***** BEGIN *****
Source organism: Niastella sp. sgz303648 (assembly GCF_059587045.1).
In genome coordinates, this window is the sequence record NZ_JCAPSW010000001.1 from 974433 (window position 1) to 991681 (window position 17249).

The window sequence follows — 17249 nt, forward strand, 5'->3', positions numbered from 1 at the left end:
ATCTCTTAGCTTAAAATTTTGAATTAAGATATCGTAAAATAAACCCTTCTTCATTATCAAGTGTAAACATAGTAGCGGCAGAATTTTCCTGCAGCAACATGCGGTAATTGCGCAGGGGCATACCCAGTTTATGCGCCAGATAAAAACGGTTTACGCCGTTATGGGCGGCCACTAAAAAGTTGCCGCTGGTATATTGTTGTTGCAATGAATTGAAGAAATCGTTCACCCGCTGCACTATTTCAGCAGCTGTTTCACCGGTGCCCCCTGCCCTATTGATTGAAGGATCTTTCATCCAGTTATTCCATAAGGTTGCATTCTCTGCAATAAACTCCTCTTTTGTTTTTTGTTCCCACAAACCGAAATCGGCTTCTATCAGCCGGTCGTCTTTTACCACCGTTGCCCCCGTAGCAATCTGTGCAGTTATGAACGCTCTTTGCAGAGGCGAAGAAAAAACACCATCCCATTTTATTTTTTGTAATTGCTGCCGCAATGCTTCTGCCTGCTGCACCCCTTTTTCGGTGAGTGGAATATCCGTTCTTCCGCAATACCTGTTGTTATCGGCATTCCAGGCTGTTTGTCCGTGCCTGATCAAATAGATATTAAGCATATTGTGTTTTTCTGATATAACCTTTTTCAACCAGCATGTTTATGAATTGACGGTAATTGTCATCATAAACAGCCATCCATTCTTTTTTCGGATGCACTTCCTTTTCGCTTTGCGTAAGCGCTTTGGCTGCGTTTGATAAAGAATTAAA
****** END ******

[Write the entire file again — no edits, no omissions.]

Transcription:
Source organism: Niastella sp. sgz303648 (assembly GCF_059587045.1).
In genome coordinates, this window is the sequence record NZ_JCAPSW010000001.1 from 974433 (window position 1) to 991681 (window position 17249).

The window sequence follows — 17249 nt, forward strand, 5'->3', positions numbered from 1 at the left end:
ATCTCTTAGCTTAAAATTTTGAATTAAGATATCGTAAAATAAACCCTTCTTCATTATCAAGTGTAAACATAGTAGCGGCAGAATTTTCCTGCAGCAACATGCGGTAATTGCGCAGGGGCATACCCAGTTTATGCGCCAGATAAAAACGGTTTACGCCGTTATGGGCGGCCACTAAAAAGTTGCCGCTGGTATATTGTTGTTGCAATGAATTGAAGAAATCGTTCACCCGCTGCACTATTTCAGCAGCTGTTTCACCGGTGCCCCCTGCCCTATTGATTGAAGGATCTTTCATCCAGTTATTCCATAAGGTTGCATTCTCTGCAATAAACTCCTCTTTTGTTTTTTGTTCCCACAAACCGAAATCGGCTTCTATCAGCCGGTCGTCTTTTACCACCGTTGCCCCCGTAGCAATCTGTGCAGTTATGAACGCTCTTTGCAGAGGCGAAGAAAAAACACCATCCCATTTTATTTTTTGTAATTGCTGCCGCAATGCTTCTGCCTGCTGCACCCCTTTTTCGGTGAGTGGAATATCCGTTCTTCCGCAATACCTGTTGTTATCGGCATTCCAGGCTGTTTGTCCGTGCCTGATCAAATAGATATTAAGCATATTGTGTTTTTCTGATATAACCTTTTTCAACCAGCATGTTTATGAATTGACGGTAATTGTCATCATAAACAGCCATCCATTCTTTTTTCGGATGCACTTCCTTTTCGCTTTGCGTAAGCGCTTTGGCTGCGTTTGATAAAGAATTAAA